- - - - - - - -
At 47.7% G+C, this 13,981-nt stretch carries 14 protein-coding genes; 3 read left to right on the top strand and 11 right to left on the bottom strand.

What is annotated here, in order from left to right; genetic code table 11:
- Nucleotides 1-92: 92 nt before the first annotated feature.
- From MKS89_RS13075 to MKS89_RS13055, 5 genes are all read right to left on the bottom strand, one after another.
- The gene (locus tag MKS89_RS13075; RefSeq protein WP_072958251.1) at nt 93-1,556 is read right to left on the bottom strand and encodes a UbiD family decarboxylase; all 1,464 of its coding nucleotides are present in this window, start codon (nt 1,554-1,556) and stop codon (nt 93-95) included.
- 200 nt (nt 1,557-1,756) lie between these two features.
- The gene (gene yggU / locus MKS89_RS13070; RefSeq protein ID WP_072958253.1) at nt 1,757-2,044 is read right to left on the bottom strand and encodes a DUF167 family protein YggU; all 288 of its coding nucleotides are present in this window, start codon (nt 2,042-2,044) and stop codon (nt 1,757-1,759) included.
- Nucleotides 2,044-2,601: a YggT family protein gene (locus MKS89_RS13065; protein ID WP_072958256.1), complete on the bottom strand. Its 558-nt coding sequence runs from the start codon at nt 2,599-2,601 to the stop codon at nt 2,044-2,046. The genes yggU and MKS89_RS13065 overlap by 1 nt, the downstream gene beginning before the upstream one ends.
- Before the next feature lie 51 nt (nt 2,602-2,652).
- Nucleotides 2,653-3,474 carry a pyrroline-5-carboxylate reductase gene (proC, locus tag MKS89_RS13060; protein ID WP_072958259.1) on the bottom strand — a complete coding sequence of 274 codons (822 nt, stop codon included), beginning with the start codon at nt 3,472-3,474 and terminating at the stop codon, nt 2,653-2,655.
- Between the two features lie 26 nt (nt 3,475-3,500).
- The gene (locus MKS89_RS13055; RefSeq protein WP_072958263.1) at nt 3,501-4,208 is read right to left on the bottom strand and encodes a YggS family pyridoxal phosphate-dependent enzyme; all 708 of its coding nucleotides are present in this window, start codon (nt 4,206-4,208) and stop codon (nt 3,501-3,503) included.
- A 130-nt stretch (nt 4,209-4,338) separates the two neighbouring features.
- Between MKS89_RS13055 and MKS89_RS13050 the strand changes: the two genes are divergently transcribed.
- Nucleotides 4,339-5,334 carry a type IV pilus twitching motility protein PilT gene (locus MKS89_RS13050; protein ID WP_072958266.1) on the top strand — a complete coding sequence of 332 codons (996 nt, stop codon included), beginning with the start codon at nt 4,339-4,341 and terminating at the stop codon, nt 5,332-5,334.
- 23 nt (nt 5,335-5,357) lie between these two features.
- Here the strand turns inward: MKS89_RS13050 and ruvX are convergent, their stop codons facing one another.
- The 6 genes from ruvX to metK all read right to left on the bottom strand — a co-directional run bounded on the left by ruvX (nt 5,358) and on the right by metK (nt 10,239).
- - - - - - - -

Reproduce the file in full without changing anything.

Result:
At 47.7% G+C, this 13,981-nt stretch carries 14 protein-coding genes; 3 read left to right on the top strand and 11 right to left on the bottom strand.

What is annotated here, in order from left to right; genetic code table 11:
- Nucleotides 1-92: 92 nt before the first annotated feature.
- From MKS89_RS13075 to MKS89_RS13055, 5 genes are all read right to left on the bottom strand, one after another.
- The gene (locus tag MKS89_RS13075; RefSeq protein WP_072958251.1) at nt 93-1,556 is read right to left on the bottom strand and encodes a UbiD family decarboxylase; all 1,464 of its coding nucleotides are present in this window, start codon (nt 1,554-1,556) and stop codon (nt 93-95) included.
- 200 nt (nt 1,557-1,756) lie between these two features.
- The gene (gene yggU / locus MKS89_RS13070; RefSeq protein ID WP_072958253.1) at nt 1,757-2,044 is read right to left on the bottom strand and encodes a DUF167 family protein YggU; all 288 of its coding nucleotides are present in this window, start codon (nt 2,042-2,044) and stop codon (nt 1,757-1,759) included.
- Nucleotides 2,044-2,601: a YggT family protein gene (locus MKS89_RS13065; protein ID WP_072958256.1), complete on the bottom strand. Its 558-nt coding sequence runs from the start codon at nt 2,599-2,601 to the stop codon at nt 2,044-2,046. The genes yggU and MKS89_RS13065 overlap by 1 nt, the downstream gene beginning before the upstream one ends.
- Before the next feature lie 51 nt (nt 2,602-2,652).
- Nucleotides 2,653-3,474 carry a pyrroline-5-carboxylate reductase gene (proC, locus tag MKS89_RS13060; protein ID WP_072958259.1) on the bottom strand — a complete coding sequence of 274 codons (822 nt, stop codon included), beginning with the start codon at nt 3,472-3,474 and terminating at the stop codon, nt 2,653-2,655.
- Between the two features lie 26 nt (nt 3,475-3,500).
- The gene (locus MKS89_RS13055; RefSeq protein WP_072958263.1) at nt 3,501-4,208 is read right to left on the bottom strand and encodes a YggS family pyridoxal phosphate-dependent enzyme; all 708 of its coding nucleotides are present in this window, start codon (nt 4,206-4,208) and stop codon (nt 3,501-3,503) included.
- A 130-nt stretch (nt 4,209-4,338) separates the two neighbouring features.
- Between MKS89_RS13055 and MKS89_RS13050 the strand changes: the two genes are divergently transcribed.
- Nucleotides 4,339-5,334 carry a type IV pilus twitching motility protein PilT gene (locus MKS89_RS13050; protein ID WP_072958266.1) on the top strand — a complete coding sequence of 332 codons (996 nt, stop codon included), beginning with the start codon at nt 4,339-4,341 and terminating at the stop codon, nt 5,332-5,334.
- 23 nt (nt 5,335-5,357) lie between these two features.
- Here the strand turns inward: MKS89_RS13050 and ruvX are convergent, their stop codons facing one another.
- The 6 genes from ruvX to metK all read right to left on the bottom strand — a co-directional run bounded on the left by ruvX (nt 5,358) and on the right by metK (nt 10,239).